Picture this: A man approaches a woman and asks her out on a date. She isn't romantically interested, but she also isn't repulsed, so she says yes 'cause hey, at least there's gonna be free food?
It's manipulative to agree to what is clearly a date if you know deep down you have no plans of pursuing this relationship. And according to a recent study published in the journal Social Psychological and Personality Science, women who found this kind of behavior acceptable scored high on the "dark triad" of personality traits, which includes psychopathy, Machiavellianism, and narcissism.
This phenomenon is called the "foodie call."
Researchers from Azusa Pacific University, an evangelical Christian university in California, performed two studies. The first study involved 820 female participants: 40 percent reporting they were single, 33 percent married, and 27 percent saying they were in a relationship. 85 percent of these women were straight and became the focus of the study. The participants were asked several questions to measure their personality traits, gender role beliefs, and foodie call views, including if they found it socially acceptable. The first study found that 23 percent of the women have engaged in a foodie call.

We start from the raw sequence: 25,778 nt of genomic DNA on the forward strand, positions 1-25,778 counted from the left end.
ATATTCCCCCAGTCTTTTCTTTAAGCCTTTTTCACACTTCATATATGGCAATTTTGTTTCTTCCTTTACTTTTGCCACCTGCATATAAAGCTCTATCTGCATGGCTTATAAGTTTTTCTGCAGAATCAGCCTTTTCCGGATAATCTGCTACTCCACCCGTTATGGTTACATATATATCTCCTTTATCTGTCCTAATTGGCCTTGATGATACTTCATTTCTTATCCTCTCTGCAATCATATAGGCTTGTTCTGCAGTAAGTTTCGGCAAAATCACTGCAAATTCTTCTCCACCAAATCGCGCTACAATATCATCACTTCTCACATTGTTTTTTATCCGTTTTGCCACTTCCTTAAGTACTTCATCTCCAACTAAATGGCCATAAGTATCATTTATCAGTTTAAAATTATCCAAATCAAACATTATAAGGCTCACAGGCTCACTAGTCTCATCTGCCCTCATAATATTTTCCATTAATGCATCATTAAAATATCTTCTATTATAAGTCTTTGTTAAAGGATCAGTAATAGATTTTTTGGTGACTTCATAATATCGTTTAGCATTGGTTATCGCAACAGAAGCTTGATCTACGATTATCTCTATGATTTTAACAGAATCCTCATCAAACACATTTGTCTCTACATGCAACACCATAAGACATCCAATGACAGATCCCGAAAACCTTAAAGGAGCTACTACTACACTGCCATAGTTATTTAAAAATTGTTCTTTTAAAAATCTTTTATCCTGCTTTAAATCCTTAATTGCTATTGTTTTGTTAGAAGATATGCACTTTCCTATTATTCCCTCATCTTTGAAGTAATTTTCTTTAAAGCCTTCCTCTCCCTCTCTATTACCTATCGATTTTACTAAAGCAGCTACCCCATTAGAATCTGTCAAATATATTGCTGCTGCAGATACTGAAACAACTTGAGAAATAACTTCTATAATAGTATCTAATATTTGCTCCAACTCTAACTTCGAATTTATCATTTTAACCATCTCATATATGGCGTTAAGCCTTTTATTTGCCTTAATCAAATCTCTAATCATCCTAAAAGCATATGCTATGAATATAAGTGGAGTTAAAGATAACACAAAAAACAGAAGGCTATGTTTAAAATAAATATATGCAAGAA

The second study had 357 straight women answering similar questions; 33 percent of those participants have some experience with foodie calls.
In both studies, those who've engaged in foodie calls scored higher in the "dark triad" personality traits. One of the researchers, Brian Collisson, said, "Several dark traits have been linked to deceptive and exploitative behavior in romantic relationships, such as one-night stands, faking an orgasm, or sending unsolicited sexual pictures."
The researchers believe that foodie calls aren't limited to women; all genders might have tendencies of engaging in them.
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